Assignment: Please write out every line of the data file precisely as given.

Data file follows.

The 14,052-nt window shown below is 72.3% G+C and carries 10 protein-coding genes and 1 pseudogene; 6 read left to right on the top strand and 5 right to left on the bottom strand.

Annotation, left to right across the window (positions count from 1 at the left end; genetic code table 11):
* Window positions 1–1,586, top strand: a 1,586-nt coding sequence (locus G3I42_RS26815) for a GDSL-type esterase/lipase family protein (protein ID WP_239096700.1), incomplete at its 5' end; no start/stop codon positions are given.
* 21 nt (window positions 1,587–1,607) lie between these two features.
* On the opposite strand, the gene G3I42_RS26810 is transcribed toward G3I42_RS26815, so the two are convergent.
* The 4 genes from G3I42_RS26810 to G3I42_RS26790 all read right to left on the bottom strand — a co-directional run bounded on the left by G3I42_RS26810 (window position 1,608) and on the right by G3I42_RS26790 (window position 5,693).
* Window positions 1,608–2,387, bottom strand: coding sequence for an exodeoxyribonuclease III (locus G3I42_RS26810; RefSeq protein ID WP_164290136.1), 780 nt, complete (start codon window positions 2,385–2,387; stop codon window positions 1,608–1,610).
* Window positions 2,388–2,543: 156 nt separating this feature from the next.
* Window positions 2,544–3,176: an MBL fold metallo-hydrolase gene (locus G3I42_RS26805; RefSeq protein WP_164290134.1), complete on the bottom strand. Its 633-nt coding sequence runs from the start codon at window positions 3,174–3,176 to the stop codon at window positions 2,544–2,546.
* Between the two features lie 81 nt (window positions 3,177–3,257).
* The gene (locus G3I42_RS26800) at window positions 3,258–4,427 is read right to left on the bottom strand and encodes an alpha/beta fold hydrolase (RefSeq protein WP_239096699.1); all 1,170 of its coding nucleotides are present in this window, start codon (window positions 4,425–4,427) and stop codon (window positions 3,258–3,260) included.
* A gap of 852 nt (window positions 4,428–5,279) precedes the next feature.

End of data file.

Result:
The 14,052-nt window shown below is 72.3% G+C and carries 10 protein-coding genes and 1 pseudogene; 6 read left to right on the top strand and 5 right to left on the bottom strand.

Annotation, left to right across the window (positions count from 1 at the left end; genetic code table 11):
* Window positions 1–1,586, top strand: a 1,586-nt coding sequence (locus G3I42_RS26815) for a GDSL-type esterase/lipase family protein (protein ID WP_239096700.1), incomplete at its 5' end; no start/stop codon positions are given.
* 21 nt (window positions 1,587–1,607) lie between these two features.
* On the opposite strand, the gene G3I42_RS26810 is transcribed toward G3I42_RS26815, so the two are convergent.
* The 4 genes from G3I42_RS26810 to G3I42_RS26790 all read right to left on the bottom strand — a co-directional run bounded on the left by G3I42_RS26810 (window position 1,608) and on the right by G3I42_RS26790 (window position 5,693).
* Window positions 1,608–2,387, bottom strand: coding sequence for an exodeoxyribonuclease III (locus G3I42_RS26810; RefSeq protein ID WP_164290136.1), 780 nt, complete (start codon window positions 2,385–2,387; stop codon window positions 1,608–1,610).
* Window positions 2,388–2,543: 156 nt separating this feature from the next.
* Window positions 2,544–3,176: an MBL fold metallo-hydrolase gene (locus G3I42_RS26805; RefSeq protein WP_164290134.1), complete on the bottom strand. Its 633-nt coding sequence runs from the start codon at window positions 3,174–3,176 to the stop codon at window positions 2,544–2,546.
* Between the two features lie 81 nt (window positions 3,177–3,257).
* The gene (locus G3I42_RS26800) at window positions 3,258–4,427 is read right to left on the bottom strand and encodes an alpha/beta fold hydrolase (RefSeq protein WP_239096699.1); all 1,170 of its coding nucleotides are present in this window, start codon (window positions 4,425–4,427) and stop codon (window positions 3,258–3,260) included.
* A gap of 852 nt (window positions 4,428–5,279) precedes the next feature.